"We can't say right now that the French team are among the favourites for the Euros but at least we know that they're not the bunch of dunces we thought they were a few months ago," is the conclusion of France Football's Patrick Dessault. The lesson of the tournament for England so far is that Denmark's excellent performance against the Netherlands proves what a defensive, counter-attacking performance can deliver – and Laurent Blanc's side are nothing like the Dutch.

Hodgson insisted he would sleep well last night. "The fact is you can't do anything about the past," he said. "Whatever's happened to you in the past, whether it's good or bad, it's gone. But what you can affect is the future. And we've got to get our minds fixed on the future. We've got to make certain that if we're successful we don't let that go to our heads and that if we're unsuccessful that we don't start digging graves for ourselves." Perhaps he might draw, too, on the resolution of Zweig's story – the protagonist of which maintains mental equilibrium through discovering a book of chess moves which he drills, again and again, becoming so good that he defeats a grand master.

Suggested Topics
Voices
On the last day of campaigning before the polling booths open, the SNP leader has written to voters in a final attempt to convince them to vote for independence
scotland decidesIs a huge gamble on oil keeping First Minister up at night?
Arts and Entertainment
Rosalind Buckland, the inspiration for Cider with Rosie died this week
booksBut what is it like to be the person who inspires a classic work of art?
Life and Style
techApple has just launched its latest mobile operating software – so what should you do first?
News
A male driver reverses his Vauxhall Astra from a tow truck
newsThe 'extremely dangerous' attempt to avoid being impounded has been heavily criticised
PROMOTED VIDEO
Have you tried new the Independent Digital Edition apps?
Arts and Entertainment
Lionel Messi in action for Barcelona
filmSo what makes the little man tick?
Arts and Entertainment
tvReview: An undercooked end (spoiler alert)
News
i100
Arts and Entertainment
Pharrell dismissed the controversy surrounding
musicThe singer said 'the last thing I want to do is degrade'
Sport
Cesc Fabregas celebrates his first Chelsea goal
footballChelsea vs Schalke match report
Arts and Entertainment
Toby Jones (left) and Mackenzie Crook in BBC4’s new comedy The Detectorists
tvMackenzie Crook's 'Detectorists' makes the hobby look 'dysfunctional', they say
Life and Style
fashion

Olympic diver has made his modelling debut for Adidas

News
i100
Caption competition
Caption competition
Latest stories from i100
Have you tried new the Independent Digital Edition apps?

Bleacher Report

Daily Quiz
Independent Dating
and  

By clicking 'Search' you
are agreeing to our
Terms of Use.

Career Services

Day In a Page

Mystery of the Ground Zero wedding photo

A shot in the dark

Mystery of the wedding photo from Ground Zero
His life, the universe and everything

His life, the universe and everything

New biography sheds light on comic genius of Douglas Adams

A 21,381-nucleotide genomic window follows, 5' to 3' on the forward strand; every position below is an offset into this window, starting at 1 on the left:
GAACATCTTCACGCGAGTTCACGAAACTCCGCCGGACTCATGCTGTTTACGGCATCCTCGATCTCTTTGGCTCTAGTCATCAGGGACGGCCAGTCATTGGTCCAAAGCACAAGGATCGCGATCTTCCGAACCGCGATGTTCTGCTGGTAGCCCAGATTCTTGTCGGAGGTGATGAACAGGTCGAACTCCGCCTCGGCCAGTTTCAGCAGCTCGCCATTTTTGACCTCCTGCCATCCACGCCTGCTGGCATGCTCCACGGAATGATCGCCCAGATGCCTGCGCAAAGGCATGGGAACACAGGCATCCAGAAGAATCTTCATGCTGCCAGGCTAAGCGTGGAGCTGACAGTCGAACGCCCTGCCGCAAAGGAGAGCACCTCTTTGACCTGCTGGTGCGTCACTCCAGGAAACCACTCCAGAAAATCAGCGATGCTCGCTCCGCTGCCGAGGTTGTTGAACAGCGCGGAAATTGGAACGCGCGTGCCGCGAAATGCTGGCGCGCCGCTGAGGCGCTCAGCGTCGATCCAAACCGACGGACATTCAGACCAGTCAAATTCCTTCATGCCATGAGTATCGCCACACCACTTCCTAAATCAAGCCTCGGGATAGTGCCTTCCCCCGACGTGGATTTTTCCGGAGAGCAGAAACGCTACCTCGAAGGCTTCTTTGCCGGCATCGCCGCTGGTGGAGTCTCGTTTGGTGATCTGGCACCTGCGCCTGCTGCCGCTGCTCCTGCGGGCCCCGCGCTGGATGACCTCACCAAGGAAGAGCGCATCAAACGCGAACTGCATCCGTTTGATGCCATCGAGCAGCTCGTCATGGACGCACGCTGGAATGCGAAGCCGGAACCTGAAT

Save us from small screen superheroes

Save us from small screen superheroes

Shows like Agents of S.H.I.E.L.D are little more than marketing tools
Reach for the skies

Reach for the skies

From pools to football pitches, rooftop living is looking up
These are the 12 best hotel spas in the UK

12 best hotel spas in the UK

Some hotels go all out on facilities; others stand out for the sheer quality of treatments
These Iranian-controlled Shia militias used to specialise in killing American soldiers. Now they are fighting Isis, backed up by US airstrikes

Widespread fear of Isis is producing strange bedfellows

Iranian-controlled Shia militias that used to kill American soldiers are now fighting Isis, helped by US airstrikes
Topshop goes part Athena poster, part last spring Prada

Topshop goes part Athena poster, part last spring Prada

Shoppers don't come to Topshop for the unique
How to make a Lego masterpiece

How to make a Lego masterpiece

Toy breaks out of the nursery and heads for the gallery
Meet the ‘Endies’ – city dwellers who are too poor to have fun

Meet the ‘Endies’ – city dwellers who are too poor to have fun

Urbanites are cursed with an acronym pointing to Employed but No Disposable Income or Savings
Paisley’s decision to make peace with IRA enemies might remind the Arabs of Sadat

Ian Paisley’s decision to make peace with his IRA enemies

His Save Ulster from Sodomy campaign would surely have been supported by many a Sunni imam
'She was a singer, a superstar, an addict, but to me, her mother, she is simply Amy'

'She was a singer, a superstar, an addict, but to me, her mother, she is simply Amy'

Exclusive extract from Janis Winehouse's poignant new memoir
Is this the role to win Cumberbatch an Oscar?

Is this the role to win Cumberbatch an Oscar?

The Imitation Game, film review
England and Roy Hodgson take a joint step towards redemption in Basel

England and Hodgson take a joint step towards redemption

Welbeck double puts England on the road to Euro 2016
Relatives fight over Vivian Maier’s rare photos

Relatives fight over Vivian Maier’s rare photos

Pictures removed from public view as courts decide ownership
‘Fashion has to be fun. It’s a big business, not a cure for cancer’

‘Fashion has to be fun. It’s a big business, not a cure for cancer’

Donatella Versace at New York Fashion Week